“Free cash flow” is a non-IFRS financial measure. Teranga calculates free cash flow as net cash flow provided by operating activities less sustaining capital expenditures. Teranga believes this to be a useful indicator of our ability generate cash for growth initiatives. Other companies may calculate this measure differently.

Starting in 2018, Teranga adopted “adjusted net profit attributable to shareholders” and “adjusted basic earnings per share” as new non-IFRS financial measures. These non-IFRS financial measures are used by management and investors to measure the underlying operating performance of Teranga. Presenting these measures from period to period is expected to help management and investors evaluate earnings trends more readily in comparison with results from prior periods.

Teranga calculates “adjusted net profit attributable to shareholders” as net profit attributable to shareholders adjusted to exclude specific items that are significant, but not reflective of the underlying operations of Teranga, including: the impact of unrealized and realized foreign exchange gains and losses, gains and losses on derivative instruments, accretion expense on long-term obligations, impairment provisions and reversals thereof, and other unusual or non-recurring items. During the second quarter of 2018, Teranga also excluded the impact of foreign exchange movements on deferred taxes and other non-cash fair value changes from adjusted net profit attributable to shareholders as management does not believe these factors to be reflective of the underlying performance of Teranga.

“Adjusted basic earnings per share” is calculated using the weighted average number of shares outstanding under the basic method of earnings per share as determined under IFRS.

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Our Approach to Governance

Teranga has solid government relationships and is well positioned to manage political risks to our business. This is, in large part, due to the strength of our partnerships at all levels of government, our ability to maintain good standing within our mining convention and other existing agreements, a commitment to a fair share fiscal framework, and proactive community development.

We strive to comply with all applicable mining codes, respect all national and international laws, and adhere to the Extractive Industry Transparency Initiative (EITI). Senegal was accepted as an EITI candidate in 2013, and in 2015 Teranga worked alongside the Senegalese government as part of a multi-stakeholder group in preparing and submitting the country's first EITI report. We have participated in all subsequent annual EITI submissions. Burkina Faso has been an EITI member since 2009 and has been compliant since 2013, and Teranga is progressing towards company compliance as part of Burkina Faso's 2016 EITI report submission.

We also report to the Extractive Sector Transparency Measures Act (ESTMA) and have participated in studies with Publish What You Pay Canada, part of a global network focused on transparency in the extractives sector.

Protecting and promoting human rights

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  • Teranga is committed to promoting and respecting human rights as set forth in the United Nations Universal Declaration of Human Rights.
  • This commitment is reinforced in our Code of Business Conduct and Ethics and is part of our adherence to the United Nations Global Compact.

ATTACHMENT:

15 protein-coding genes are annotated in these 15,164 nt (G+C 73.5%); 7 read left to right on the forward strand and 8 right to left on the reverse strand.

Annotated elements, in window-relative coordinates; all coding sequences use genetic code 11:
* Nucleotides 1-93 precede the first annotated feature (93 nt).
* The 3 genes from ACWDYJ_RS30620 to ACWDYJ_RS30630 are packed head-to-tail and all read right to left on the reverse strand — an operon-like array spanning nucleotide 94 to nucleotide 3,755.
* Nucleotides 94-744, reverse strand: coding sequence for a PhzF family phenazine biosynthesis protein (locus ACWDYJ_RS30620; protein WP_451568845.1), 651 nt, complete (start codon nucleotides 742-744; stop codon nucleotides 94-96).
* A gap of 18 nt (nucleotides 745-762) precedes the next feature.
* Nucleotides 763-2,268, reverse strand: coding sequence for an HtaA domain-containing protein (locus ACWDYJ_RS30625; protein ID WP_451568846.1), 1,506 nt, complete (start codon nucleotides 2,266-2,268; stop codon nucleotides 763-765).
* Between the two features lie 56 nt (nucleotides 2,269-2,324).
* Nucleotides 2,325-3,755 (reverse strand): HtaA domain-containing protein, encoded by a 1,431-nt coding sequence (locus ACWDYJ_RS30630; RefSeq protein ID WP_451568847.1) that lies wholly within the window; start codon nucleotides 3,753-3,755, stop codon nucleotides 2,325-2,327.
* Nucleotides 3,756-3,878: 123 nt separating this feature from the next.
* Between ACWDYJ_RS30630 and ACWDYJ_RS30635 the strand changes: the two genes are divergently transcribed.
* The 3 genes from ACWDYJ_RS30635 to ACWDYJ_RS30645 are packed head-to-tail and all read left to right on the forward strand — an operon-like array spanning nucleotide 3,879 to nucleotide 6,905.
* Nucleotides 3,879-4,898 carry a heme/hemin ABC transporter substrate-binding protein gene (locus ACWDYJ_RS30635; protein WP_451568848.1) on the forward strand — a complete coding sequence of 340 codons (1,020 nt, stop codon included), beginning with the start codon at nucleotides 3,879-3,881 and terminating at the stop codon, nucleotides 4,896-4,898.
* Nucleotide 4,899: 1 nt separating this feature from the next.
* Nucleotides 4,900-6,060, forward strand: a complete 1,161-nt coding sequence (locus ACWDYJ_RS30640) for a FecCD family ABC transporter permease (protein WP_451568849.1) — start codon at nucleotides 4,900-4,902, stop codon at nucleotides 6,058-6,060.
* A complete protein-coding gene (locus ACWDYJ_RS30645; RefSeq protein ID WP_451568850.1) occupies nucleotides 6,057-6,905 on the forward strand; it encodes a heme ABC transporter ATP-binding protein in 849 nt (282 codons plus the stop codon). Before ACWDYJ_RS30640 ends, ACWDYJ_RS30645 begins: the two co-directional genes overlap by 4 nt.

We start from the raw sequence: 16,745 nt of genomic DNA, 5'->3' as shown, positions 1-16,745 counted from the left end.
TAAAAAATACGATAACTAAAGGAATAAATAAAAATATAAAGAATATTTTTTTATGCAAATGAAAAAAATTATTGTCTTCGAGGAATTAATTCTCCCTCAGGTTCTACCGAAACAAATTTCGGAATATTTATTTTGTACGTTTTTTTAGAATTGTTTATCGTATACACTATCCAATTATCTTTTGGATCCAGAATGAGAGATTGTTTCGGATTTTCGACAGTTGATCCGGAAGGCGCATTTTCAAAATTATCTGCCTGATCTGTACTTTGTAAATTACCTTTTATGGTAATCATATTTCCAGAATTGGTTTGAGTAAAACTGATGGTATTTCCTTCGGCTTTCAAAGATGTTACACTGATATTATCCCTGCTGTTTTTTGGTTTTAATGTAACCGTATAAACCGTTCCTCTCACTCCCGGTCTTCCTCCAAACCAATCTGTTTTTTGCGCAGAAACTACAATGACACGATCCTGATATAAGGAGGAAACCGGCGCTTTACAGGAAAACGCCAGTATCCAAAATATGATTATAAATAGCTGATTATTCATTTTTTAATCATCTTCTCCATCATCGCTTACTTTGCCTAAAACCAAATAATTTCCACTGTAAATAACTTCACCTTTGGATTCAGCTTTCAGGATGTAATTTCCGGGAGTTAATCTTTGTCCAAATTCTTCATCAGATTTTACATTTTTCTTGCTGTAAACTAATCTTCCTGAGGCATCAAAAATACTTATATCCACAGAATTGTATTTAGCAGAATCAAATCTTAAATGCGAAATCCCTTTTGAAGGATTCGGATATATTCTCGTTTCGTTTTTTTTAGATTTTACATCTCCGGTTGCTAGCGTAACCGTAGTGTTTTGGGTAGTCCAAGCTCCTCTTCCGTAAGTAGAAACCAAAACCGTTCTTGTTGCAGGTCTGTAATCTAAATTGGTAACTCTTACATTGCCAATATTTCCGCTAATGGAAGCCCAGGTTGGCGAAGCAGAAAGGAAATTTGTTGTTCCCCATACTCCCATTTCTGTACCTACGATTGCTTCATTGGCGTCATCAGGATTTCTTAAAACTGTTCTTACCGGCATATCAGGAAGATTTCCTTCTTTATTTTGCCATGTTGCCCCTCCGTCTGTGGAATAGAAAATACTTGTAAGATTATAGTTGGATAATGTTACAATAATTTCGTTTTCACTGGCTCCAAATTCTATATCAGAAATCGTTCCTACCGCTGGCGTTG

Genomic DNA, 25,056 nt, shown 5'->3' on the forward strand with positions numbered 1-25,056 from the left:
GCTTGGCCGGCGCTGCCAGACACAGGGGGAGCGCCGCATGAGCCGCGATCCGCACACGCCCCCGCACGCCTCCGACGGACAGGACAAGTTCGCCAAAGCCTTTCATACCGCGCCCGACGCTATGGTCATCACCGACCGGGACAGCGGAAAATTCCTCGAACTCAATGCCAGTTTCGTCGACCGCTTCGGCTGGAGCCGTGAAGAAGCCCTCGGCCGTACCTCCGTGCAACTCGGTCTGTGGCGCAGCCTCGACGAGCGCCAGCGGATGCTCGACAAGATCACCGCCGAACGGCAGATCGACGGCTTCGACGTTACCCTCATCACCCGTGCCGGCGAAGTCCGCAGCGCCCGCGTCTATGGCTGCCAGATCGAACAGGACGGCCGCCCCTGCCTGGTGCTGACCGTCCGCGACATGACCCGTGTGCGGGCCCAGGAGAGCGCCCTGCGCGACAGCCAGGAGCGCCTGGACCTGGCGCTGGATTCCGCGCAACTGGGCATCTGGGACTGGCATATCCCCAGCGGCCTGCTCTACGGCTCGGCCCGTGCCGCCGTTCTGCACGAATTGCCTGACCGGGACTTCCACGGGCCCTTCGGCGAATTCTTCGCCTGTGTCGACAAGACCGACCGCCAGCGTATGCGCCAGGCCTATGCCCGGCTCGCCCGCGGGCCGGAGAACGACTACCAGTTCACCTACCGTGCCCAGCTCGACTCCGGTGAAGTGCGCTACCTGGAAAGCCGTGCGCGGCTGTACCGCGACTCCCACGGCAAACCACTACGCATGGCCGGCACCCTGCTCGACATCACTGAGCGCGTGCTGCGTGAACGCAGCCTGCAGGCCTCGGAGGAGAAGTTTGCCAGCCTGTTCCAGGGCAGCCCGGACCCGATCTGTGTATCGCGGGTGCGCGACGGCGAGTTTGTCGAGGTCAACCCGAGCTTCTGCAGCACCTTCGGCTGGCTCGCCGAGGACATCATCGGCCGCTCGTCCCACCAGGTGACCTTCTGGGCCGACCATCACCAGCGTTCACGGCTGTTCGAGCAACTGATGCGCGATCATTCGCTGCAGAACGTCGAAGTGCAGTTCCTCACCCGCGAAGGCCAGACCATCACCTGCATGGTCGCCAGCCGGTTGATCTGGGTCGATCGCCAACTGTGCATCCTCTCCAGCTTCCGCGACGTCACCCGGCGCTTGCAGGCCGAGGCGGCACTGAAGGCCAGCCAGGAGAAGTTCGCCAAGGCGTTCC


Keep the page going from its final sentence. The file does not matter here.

• Protection of human dignity and promotion of mutual respect for all our stakeholders are core to our corporate values.
  • We take responsibility for our actions towards our host country, the local communities and the environment in which we operate.
  • Furthermore, we expect our suppliers and business partners to respect and endorse our commitment and standards regarding human rights.

United Nations Sustainable Development Goals

17-Partnerships-for-Goals

Teranga proudly supports and participates in the 2030 United Nations Sustainable Development Goals. By encouraging our partners, mobilizing our employees and engaging our host communities, Teranga aims to promote health and support sustainable development in the following areas:

  • SDG #2 – No Hunger
  • SDG #4 – Quality Education
  • SDG #8 – Good Jobs and Economic Growth
  • SDG#17 – Partnerships for the Goals

The Cost of Gold in Senegal

Sabodala’s cumulative expenditures at various stages of gold production, including payments made to local communities and the Senegalese government since the inception of the mine, through to the end of 2017

Exploration
Exploration

Explorations, Studies & Permits

Construction

Construction

Operations
Operations
Operations

Operations

$20.7M Direct Community Investment

$261M Senegalese Government Payments

$2.2BSabodala Cumulative Expediture

$842M

To date, cashflows from operations and shareholder investments have been 100% reinvested in Sabodala

$434MInvestment

Funding

$408MCash Flow Operations

1.7MOZof Gold Produced

Exploration, Studies and Permits
All studies (technical, feasibility, environmental and social impact assessment, resettlement), licenses/Sabodala Mining Company institutional payments, drilling

Construction
Plant construction, two mill expansions, major capital expenditure components

Operations
Mining, transport, crushing, milling, refinement, freight, remediation payments, rehabilitation

Direct Community Investment
Social license (Social Fund, annual institutional support, Gora Fund)

Senegalese Government Payments
Mining conventions and government agreement payments

Investment(Funding)
Including the original investment to acquire the Sabodala gold mine and Oromin Joint Venture Group

Cash Flow from Operations
After community and government payments

Our Governance Performance in Senegal

Pillar Theme Indicator Units 2015 2016 2017
Economic contribution Economic contribution to Senegal Total contributions to Senegal (of which): US$000s 179,840 205,795 203,648
- Total payment to government US$000s 42,751 55,347 55,800
- Total local payroll US$000s 9,166 10,005 10,570
- Total local procurement US$000s 126,658 138,976 136,294
- Total CSR contributions US$000s 1,265 1,467 984
           
Social fund Total social fund (of which): US$ 1,218,274 1,467,047 984,455
- Water and sanitation US$ 119,877 111,104 75,502
- Income generation US$ 458,290 152,652 73,708
- Health US$ 134,071 105,627 116,270
- Education US$ 229,700 270,925 302,206
- Governance and local planning US$ 231,174 614,555 257,943
- Sport & culture US$ 46,162 75,464 53,417
Gora Fund Gora fund contributions US$ - 123,776 71,999
Donations Donations US$ 46,843 12,944 33,411